At the University of Jyväskylä, researchers are developing a biodiversity footprint for organizations similar to the commonly used carbon footprint. In the future, an organisation’s negative effects to climate and nature could be calculated based on financial accounting. Then turnover, result, profit and operating loss could be something quite different from the current practice, writes Doctoral Researcher Sami El Geneidy from Jyväskylä University School of Business and Economics.
Climate change and biodiversity loss raise discussion at different levels. People talk about global responsibility, the responsibility of states and cities, corporate and personal responsibility, system-level changes, and small everyday actions. In their report of last year, UNEP (United Nations Environment Programme) showed that the current national goals might lead to global warming by up to three degrees Celsius.
The objective of 1.5 degrees set out in the Paris Agreement seems a distant dream. Of the international objectives for biodiversity set for the past decade 2011-2020, none was fully achieved.
Why, then, have we still failed in implementing significant measures?
There are a million different viewpoints to this, but as a researcher of environmental management, I approach the issue from the perspective of companies and organisations, where carbon footprint is a well-known and widely used indicator. Carbon footprint describes, for instance, the negative climatic effects of a product, service, company, state or an individual.
To measure biodiversity loss, we are developing a similar indicator at the University of Jyväskylä.
Organisations that measure and report their carbon footprints often seem to refer to this aspect as a component separate from other operation. Climate actions are adjusted within the limits of the organisation’s present reality, which is often defined in terms of the financial situation. Adverse effects to climate and nature need to be brought closer to the heart of policy-making in the organisation, i.e. financial accounting.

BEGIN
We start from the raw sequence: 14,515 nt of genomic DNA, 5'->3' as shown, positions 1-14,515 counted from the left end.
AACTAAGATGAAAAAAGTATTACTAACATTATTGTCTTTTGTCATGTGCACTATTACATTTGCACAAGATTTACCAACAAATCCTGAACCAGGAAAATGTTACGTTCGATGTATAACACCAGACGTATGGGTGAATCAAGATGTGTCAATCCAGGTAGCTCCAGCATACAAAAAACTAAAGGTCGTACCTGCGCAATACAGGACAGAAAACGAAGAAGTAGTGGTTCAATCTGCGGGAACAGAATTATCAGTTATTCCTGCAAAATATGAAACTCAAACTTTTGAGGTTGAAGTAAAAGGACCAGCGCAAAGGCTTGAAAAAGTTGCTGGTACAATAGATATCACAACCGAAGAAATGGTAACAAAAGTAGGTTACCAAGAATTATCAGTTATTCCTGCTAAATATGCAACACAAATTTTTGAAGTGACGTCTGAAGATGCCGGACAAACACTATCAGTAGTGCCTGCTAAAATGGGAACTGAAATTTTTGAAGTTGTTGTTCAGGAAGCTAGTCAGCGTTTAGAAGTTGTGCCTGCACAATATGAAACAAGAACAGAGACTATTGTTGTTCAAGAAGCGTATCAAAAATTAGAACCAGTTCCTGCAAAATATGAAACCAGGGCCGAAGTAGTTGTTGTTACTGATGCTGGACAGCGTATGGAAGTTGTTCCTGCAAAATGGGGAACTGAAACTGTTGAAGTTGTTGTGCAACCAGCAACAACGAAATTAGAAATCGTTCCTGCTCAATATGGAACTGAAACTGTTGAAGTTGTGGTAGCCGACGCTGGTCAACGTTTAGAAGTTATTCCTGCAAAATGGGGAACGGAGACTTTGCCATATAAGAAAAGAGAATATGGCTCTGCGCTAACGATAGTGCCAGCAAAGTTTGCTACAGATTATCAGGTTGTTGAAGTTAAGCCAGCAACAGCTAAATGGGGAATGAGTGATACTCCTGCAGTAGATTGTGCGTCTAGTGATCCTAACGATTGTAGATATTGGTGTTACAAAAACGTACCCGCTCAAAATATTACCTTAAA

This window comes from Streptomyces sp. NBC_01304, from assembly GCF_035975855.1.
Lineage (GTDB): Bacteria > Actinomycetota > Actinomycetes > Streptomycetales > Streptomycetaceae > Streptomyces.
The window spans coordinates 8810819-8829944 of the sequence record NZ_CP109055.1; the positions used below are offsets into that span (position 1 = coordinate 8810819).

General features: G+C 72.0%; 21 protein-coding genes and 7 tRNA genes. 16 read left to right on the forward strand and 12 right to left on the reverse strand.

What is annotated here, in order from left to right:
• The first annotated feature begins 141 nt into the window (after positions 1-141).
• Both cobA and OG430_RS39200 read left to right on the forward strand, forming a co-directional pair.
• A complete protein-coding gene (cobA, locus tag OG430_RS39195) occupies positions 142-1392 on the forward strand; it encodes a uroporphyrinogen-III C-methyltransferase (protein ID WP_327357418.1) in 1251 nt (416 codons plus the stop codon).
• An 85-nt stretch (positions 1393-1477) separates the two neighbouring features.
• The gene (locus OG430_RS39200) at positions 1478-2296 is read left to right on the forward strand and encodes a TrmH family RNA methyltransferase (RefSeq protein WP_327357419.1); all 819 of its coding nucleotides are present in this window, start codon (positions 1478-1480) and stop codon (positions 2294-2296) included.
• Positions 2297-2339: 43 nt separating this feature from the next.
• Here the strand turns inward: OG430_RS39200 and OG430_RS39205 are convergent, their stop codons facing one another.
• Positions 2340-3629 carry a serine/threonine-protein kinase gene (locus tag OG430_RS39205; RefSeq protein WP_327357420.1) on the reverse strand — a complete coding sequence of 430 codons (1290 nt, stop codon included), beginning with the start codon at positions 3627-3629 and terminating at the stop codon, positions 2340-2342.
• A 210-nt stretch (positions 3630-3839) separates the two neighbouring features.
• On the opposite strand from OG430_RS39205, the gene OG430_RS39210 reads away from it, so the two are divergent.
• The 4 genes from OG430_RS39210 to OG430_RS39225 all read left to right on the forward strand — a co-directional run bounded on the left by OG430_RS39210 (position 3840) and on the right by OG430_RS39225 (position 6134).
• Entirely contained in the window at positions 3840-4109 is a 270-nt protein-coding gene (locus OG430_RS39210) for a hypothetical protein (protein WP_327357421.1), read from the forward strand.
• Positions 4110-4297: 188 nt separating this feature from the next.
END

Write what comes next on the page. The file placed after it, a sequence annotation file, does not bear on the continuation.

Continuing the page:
Like Ruth D. Hines put it already in 1988, financial accounting does not only communicate an organisation’s state and indices but it sets the limits for organisations and constructs their reality. What if we changed and modified this reality?
What kind of an accounting model we wish to have in the future?
On a broader level beyond organisations, Kate Raworth has shaken our traditional paradigm of continuous economic growth. She developed the doughnut economics model, according to which our economy should be constructed under the terms of social and ecological sustainability. The recently published Dasgupta Review calls for a fundamental change in how we practice economics: Metrics of economic success should account for biodiversity impacts
In the same vein, we need to develop an accounting model for adverse effects to climate and nature and bring it alongside financial accounting or even to guide it.
The present model of financial accounting is no natural law. We need to consider what kind of an accounting model we wish to have in the future and to guide our actions, and what kind of reality we wish to construct.
In JYU.Wisdom and JSBE, we are developing a method where an organisation’s adverse effects to climate and nature are calculated and reported based on financial accounting.
In the future, turnover, result, profit and operating loss can be something quite different from their presently implied meanings.
In future – and hopefully also already existing – organisations, decision-making is based on reality communicated by holistic sustainability accounting.
Sami El Geneidy
The writer is Doctoral Researcher at Jyväskylä University School of Business and Economics (in Corporate Environmental Management) and a member of JYU.Wisdom, the JYU-based community for resource wisdom.
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